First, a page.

Rare White Rhino Killed for Coveted Horn at French Zoo
A 4-year-old white rhinoceros who was inside an enclosure in a French zoo has been killed for his horn.
"Vince," a young rhino at the Thoiry Zoo, was found shot in the head, and one large horn had been sawed off by a chainsaw, according to the Guardian. The animal's second, smaller horn was cut but not fully removed, which suggests that the poachers left in a hurry, police told reporters.
This is the first known poaching incident of a rhinoceros at a zoo, said CeCe Sieffert, the deputy director of the International Rhino Foundation. [In Photos: The Last 5 Northern White Rhinos]
"I was a bit surprised, but at the same time, it sort of seems like the next step in the crisis," Sieffert told Live Science. "The rhino-poaching crisis has been going on for years. It has been escalating for years. And I think we've now hit this point where they are targeting animals in zoos."
A worsening problem
The "they" Sieffert referred to indicates not opportunists or amateurs, but professionals.
"Poaching is a criminal activity run by highly organized and sophisticated criminal networks," Susie Ellis, the executive director of the International Rhino Foundation, said in a statement.
The main market for rhino horn is in China and Vietnam, Sieffert said. Buyers covet the horn for its completely mythical medicinal properties. (In fact, rhino horn is just keratin, the same stuff that makes up fingernails and hair.) Some also covet rhino horn for status, Sieffert said, and buy it as a display of wealth. As the price of rhino horn has skyrocketed, so has the motivation to poach rhinos.
"The spike in the value is really driving the poaching crisis," Sieffert said.
A recent report by an international consortium of conservation groups found that poaching has been on a stratospheric trajectory. In 2006, there were 60 confirmed poaching incidents in Africa. By 2015, at least 1,342 rhinos — including the white and black species of the animal — were killed in Africa in a single year.
This poaching crisis is further jeopardizing a species that is already endangered. White rhinoceroses, like the Thoiry Zoo's Vince, came close to the brink of extinction before conservation efforts boosted their numbers: As of 2015, about 20,000 of the northern white rhino subspecies (Ceratotherium simum simum) were living in Africa, according to the same international report. The closely related southern white rhino subspecies (Ceratotherium simum cottoni) has only three living members, all of whom live under protection at the Ol Pejeta Conservancy in Kenya. Efforts are underway to develop in vitro fertilization procedures to keep the northern subspecies alive.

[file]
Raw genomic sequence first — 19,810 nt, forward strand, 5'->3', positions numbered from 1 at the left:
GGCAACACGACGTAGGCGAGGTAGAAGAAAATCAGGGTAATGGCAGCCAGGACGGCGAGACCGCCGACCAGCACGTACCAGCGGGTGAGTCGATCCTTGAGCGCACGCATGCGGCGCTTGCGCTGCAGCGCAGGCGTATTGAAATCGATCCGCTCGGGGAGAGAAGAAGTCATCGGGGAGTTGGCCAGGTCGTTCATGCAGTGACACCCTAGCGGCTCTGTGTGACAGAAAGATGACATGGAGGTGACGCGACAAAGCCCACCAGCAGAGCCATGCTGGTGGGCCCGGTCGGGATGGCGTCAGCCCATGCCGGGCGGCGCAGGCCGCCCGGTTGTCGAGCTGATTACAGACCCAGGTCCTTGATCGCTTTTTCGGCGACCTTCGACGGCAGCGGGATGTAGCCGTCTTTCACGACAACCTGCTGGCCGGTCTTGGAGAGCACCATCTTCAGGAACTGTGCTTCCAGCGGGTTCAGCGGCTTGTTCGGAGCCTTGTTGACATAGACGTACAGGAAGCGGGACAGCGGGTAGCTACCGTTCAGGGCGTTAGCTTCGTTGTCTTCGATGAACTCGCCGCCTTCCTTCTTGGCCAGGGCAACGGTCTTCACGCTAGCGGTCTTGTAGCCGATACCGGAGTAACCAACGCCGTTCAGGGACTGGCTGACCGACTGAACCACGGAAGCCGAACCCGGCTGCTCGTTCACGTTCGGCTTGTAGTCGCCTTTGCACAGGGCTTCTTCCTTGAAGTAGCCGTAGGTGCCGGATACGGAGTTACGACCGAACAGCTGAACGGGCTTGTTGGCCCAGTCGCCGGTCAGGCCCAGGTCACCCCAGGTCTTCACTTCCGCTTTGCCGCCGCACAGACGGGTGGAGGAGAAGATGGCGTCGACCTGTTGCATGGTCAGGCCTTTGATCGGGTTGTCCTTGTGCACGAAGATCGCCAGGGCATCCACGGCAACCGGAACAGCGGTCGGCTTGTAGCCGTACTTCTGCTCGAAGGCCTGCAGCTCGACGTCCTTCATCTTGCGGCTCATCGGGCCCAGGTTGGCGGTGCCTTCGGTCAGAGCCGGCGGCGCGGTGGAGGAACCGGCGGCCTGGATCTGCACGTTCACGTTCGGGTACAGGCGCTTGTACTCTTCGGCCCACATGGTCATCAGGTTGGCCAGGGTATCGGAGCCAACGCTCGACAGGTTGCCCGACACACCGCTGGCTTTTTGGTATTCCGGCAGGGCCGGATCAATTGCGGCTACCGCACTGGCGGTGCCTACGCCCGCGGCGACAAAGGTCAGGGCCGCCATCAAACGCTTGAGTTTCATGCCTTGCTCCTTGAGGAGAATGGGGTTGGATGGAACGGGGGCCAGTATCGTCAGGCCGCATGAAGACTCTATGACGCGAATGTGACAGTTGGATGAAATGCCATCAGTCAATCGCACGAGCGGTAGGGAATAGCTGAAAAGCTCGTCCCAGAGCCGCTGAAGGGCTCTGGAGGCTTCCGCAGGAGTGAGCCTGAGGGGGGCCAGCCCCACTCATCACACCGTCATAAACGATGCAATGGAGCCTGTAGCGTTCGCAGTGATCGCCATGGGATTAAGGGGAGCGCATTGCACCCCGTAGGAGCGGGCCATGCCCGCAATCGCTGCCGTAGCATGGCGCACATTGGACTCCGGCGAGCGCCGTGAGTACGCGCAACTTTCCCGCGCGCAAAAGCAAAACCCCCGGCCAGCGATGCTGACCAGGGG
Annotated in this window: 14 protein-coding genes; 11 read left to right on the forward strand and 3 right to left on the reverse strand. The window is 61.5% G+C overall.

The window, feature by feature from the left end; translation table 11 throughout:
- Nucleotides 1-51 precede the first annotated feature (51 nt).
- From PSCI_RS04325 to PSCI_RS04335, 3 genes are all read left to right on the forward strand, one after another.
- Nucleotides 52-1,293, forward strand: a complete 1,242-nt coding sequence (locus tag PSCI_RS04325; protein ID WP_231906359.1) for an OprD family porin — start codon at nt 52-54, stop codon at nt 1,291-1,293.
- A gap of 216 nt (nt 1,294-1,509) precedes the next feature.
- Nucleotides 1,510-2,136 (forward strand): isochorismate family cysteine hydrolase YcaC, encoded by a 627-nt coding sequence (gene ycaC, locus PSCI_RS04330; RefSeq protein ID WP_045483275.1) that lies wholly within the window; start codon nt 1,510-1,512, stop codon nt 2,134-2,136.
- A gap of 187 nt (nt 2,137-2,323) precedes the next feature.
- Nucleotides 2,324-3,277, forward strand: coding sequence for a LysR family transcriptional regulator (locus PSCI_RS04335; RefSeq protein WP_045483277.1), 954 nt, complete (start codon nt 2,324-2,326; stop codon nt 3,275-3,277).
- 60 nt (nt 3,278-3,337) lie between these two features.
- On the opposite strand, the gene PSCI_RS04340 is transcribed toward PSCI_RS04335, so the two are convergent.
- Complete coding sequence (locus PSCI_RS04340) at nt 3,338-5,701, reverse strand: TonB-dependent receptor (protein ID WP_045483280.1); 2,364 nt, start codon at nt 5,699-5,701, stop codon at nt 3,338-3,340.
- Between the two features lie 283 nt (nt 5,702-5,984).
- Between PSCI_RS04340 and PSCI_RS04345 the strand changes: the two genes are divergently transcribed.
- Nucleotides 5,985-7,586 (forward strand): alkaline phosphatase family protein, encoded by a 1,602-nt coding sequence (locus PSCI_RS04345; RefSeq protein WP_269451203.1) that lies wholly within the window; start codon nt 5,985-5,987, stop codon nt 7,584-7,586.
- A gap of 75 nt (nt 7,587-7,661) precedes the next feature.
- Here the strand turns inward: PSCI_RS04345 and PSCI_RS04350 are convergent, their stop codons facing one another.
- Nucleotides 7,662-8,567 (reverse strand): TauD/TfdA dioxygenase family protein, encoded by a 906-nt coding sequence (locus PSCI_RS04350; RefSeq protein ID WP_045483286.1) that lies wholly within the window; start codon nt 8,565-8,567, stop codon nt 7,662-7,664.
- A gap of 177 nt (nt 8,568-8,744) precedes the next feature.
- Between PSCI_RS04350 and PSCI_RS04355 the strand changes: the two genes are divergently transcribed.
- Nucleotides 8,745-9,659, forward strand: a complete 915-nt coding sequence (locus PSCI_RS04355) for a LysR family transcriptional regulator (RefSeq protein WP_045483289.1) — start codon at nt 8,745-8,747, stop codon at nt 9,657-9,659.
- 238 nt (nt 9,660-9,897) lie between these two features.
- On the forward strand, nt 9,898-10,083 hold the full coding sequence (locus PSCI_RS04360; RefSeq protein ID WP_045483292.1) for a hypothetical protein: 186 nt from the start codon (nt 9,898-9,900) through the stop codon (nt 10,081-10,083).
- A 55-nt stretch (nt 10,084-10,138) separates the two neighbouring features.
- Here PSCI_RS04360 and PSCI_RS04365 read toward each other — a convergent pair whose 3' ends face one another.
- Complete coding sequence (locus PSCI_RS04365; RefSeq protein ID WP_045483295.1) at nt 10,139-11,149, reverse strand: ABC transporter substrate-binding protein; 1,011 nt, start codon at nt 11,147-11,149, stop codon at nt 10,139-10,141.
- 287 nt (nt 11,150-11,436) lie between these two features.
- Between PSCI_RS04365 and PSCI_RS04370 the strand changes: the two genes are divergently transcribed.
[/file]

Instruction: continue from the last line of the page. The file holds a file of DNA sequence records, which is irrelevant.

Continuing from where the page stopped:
The four other rhino species are facing serious challenges, however. The black rhino (Diceros bicornis) is critically endangered, with around 5,042 to 5,455 individuals left in the wild, according to the International Rhino Foundation. That's down from about 65,000 in 1970. The greater one-horned rhino (Rhinoceros unicornis), which is found in India and Nepal, is listed as vulnerable; there are about 3,600 in the wild. The critically endangered Sumatran rhino (Dicerorhinus sumatrensis) went extinct in Malaysia in 2015, and fewer than 100 still survive in Indonesia. The Javan rhino (Rhinoceros sondaicus), also critically endangered, is now found only in Ujung Kulon National Park on the island of Java in Indonesia. About 60 of these solitary animals survive.
The Thoiry Zoo attack is not the only example of brazen attempts on the lives of rhinos. Just last month, two armed men stormed a rhino orphanage called Thula Thula in South Africa, holding the staff hostage and killing two baby rhinos that had previously been orphaned by poaching.
Original article on Live Science.
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Stephanie Pappas is a contributing writer for Live Science, covering topics ranging from geoscience to archaeology to the human brain and behavior. She was previously a senior writer for Live Science but is now a freelancer based in Denver, Colorado, and regularly contributes to Scientific American and The Monitor, the monthly magazine of the American Psychological Association. Stephanie received a bachelor's degree in psychology from the University of South Carolina and a graduate certificate in science communication from the University of California, Santa Cruz.
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